With most predicting he will go down in defeat, Democratic Sen. Russ Feingold earned compliments from his former GOP ally, Sen. John McCainJohn McCainSenate rivals gear up for debates McCain opponent releases new ad hitting his record Why is the election so close? Experts say it's all in your head MORE, on Monday.
The Arizona senator and 2008 GOP presidential nominee has campaigned hard for Republican Senate candidates this cycle while sharply criticizing their Democratic rivals, such as Sens. Barbara BoxerBarbara BoxerSenators seek to boost women in international forces Overnight Energy: Senate approves Flint aid | Union chief backs Dakota pipeline White House proxy fight breaks out on Senate floor MORE (Calif.) and Patty MurrayPatty MurrayDems call for better birth control access for female troops US wins aerospace subsidies trade case over the EU Senate Dems unveil new public option push for ObamaCare MORE (Wash.) But McCain saved kind words for Feingold (Wis.), with whom he worked on landmark campaign finance reform legislation eight years ago.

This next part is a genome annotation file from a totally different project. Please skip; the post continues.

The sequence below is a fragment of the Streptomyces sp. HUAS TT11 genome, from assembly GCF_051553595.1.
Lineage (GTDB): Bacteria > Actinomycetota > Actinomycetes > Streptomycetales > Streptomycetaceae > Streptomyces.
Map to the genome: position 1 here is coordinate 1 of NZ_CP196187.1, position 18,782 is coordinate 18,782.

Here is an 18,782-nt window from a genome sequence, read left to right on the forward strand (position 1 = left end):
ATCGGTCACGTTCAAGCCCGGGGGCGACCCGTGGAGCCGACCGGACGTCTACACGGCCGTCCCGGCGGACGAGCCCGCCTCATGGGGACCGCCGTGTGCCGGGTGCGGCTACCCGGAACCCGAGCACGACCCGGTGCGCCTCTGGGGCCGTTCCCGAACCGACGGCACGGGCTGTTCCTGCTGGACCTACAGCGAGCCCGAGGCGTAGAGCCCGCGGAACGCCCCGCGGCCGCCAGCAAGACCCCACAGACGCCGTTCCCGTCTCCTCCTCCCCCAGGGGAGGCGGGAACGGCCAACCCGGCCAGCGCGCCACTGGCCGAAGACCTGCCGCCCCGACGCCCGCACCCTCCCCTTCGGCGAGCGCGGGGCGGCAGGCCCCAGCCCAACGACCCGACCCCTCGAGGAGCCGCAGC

Asked on Fox News if he feels bad when his Senate colleagues lose, McCain said, "Yes, and if I may say so, I've grown to have the greatest respect and affection for my friend, Russ Feingold. He's an honest man, a man of great integrity, and I've grown to appreciate him more than ever. And it looks like he might be a casualty tomorrow."
McCain has taken his lumps from critics ever since his presidential campaign for moving to the right instead of championing his bipartisan work in the upper chamber with members like Feingold.
Now the three-term Wisconsin senator is poised to lose to upstart GOP candidate Ron JohnsonRon JohnsonSenate rivals gear up for debates The Trail 2016: Trump seizes on Charlotte violence The Hill's 12:30 Report MORE, who leads by high single digits in most polls.
Johnson did not receive an endorsement from McCain, nor did the Arizona senator donate to his campaign.
McCain in January decried the Citizens United Supreme Court decision for knocking down much of the law he passed with Feingold. But so far he has not signed on to legislation requiring greater disclosure for corporate and union political spending.